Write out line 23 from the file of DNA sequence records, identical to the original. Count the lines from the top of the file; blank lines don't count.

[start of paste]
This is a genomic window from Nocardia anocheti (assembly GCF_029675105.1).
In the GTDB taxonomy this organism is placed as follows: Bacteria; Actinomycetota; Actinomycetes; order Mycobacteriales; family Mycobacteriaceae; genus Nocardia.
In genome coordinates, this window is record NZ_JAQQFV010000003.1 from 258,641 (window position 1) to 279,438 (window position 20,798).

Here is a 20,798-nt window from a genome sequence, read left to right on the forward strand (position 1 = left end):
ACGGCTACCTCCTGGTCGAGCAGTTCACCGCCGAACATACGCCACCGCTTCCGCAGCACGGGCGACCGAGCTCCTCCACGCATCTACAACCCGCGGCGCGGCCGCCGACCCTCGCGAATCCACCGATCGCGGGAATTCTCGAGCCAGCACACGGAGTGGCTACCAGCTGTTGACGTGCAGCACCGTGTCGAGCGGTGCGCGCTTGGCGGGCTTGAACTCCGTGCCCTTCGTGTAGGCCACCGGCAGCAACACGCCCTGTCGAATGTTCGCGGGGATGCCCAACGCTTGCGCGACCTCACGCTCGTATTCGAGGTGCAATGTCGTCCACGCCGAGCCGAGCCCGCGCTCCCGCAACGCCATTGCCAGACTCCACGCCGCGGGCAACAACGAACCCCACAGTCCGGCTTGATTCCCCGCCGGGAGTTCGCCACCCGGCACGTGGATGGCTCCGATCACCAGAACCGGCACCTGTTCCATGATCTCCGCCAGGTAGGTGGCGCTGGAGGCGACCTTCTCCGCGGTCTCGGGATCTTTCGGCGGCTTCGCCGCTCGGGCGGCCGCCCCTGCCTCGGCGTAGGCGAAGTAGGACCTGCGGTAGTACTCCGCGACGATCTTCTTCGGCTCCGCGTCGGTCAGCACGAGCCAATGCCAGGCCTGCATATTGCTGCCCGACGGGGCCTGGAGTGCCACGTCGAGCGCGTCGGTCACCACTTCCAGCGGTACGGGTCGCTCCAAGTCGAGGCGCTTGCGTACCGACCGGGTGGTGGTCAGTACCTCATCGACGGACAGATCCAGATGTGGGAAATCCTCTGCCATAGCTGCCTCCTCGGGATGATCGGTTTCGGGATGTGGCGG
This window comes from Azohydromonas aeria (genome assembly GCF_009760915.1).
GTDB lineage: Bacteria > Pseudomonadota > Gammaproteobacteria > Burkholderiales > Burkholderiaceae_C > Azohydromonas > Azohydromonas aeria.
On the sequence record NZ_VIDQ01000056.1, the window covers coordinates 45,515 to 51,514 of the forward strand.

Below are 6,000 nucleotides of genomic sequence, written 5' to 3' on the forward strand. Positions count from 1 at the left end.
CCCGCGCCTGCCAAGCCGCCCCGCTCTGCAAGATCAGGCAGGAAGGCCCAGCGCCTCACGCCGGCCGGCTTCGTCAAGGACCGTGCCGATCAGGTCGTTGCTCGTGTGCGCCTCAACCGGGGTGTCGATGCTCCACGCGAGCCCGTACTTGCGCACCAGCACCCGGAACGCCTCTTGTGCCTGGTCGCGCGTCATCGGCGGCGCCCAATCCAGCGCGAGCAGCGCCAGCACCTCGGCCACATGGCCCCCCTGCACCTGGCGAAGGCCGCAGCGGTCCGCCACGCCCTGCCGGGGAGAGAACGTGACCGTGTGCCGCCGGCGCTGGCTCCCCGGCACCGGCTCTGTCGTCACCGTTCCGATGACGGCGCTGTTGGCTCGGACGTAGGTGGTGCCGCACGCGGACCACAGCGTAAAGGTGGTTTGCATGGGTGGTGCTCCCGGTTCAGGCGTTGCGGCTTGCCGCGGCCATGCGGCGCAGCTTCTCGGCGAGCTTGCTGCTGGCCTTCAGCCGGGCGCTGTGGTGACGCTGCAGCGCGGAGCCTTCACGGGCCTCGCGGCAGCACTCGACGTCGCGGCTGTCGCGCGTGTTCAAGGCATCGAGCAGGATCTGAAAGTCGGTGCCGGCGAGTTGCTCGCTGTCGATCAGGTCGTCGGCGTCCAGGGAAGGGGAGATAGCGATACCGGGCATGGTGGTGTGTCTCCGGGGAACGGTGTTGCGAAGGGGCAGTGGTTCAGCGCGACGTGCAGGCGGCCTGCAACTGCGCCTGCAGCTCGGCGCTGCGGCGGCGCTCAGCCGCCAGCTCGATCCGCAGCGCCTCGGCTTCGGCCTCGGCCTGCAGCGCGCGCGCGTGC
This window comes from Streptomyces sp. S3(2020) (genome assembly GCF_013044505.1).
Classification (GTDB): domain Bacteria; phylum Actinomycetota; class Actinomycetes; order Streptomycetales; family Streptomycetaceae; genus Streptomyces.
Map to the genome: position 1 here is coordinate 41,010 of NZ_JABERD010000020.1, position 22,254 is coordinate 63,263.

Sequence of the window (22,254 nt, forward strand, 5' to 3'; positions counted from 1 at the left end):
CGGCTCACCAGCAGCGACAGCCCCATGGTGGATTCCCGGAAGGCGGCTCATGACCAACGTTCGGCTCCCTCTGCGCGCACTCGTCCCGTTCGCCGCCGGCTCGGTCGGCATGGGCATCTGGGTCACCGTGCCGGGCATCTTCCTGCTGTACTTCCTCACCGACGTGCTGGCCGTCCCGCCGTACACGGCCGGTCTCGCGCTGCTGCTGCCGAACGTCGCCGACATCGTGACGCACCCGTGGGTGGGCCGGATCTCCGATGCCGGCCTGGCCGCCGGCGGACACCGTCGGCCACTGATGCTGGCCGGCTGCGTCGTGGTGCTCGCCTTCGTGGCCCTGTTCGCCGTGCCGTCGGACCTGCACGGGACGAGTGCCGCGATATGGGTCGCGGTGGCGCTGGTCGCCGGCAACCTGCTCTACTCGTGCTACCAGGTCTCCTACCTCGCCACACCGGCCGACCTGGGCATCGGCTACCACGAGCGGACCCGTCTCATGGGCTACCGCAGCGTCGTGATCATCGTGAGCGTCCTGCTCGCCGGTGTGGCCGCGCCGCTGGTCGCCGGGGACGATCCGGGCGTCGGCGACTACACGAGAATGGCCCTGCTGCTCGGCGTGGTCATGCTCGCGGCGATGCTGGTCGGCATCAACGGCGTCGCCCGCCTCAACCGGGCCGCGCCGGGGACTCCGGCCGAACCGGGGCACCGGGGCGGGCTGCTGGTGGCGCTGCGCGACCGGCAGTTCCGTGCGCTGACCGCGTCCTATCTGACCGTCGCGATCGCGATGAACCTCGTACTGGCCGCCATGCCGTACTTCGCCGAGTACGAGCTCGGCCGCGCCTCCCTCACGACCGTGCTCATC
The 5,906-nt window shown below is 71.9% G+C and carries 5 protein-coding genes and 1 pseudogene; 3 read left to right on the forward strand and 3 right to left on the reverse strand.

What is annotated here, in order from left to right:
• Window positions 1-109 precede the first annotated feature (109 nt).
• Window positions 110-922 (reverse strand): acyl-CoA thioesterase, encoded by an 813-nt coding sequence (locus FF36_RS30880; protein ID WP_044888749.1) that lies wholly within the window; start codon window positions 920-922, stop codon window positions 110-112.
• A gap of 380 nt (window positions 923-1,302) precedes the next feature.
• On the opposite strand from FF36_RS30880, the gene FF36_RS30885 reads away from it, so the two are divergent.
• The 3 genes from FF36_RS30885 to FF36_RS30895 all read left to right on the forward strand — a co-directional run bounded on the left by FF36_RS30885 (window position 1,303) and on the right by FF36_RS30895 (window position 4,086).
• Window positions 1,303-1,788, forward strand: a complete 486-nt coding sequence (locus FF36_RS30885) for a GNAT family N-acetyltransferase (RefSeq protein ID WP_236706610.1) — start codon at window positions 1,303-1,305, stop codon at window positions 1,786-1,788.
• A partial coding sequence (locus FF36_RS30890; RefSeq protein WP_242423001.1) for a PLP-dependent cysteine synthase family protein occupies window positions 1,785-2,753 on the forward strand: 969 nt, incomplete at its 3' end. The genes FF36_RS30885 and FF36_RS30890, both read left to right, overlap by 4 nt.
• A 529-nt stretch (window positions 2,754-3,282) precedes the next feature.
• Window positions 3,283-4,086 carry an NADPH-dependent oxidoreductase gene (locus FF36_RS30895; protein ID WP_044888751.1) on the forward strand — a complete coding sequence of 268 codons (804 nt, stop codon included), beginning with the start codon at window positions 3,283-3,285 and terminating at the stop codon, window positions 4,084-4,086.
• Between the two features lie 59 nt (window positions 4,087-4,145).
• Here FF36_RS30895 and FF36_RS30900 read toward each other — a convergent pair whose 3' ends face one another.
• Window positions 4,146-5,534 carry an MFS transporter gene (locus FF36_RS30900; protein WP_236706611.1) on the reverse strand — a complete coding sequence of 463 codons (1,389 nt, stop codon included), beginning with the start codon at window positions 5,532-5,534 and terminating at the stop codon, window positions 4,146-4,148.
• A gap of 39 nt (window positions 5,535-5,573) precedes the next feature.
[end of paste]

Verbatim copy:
• Window positions 1,303-1,788, forward strand: a complete 486-nt coding sequence (locus FF36_RS30885) for a GNAT family N-acetyltransferase (RefSeq protein ID WP_236706610.1) — start codon at window positions 1,303-1,305, stop codon at window positions 1,786-1,788.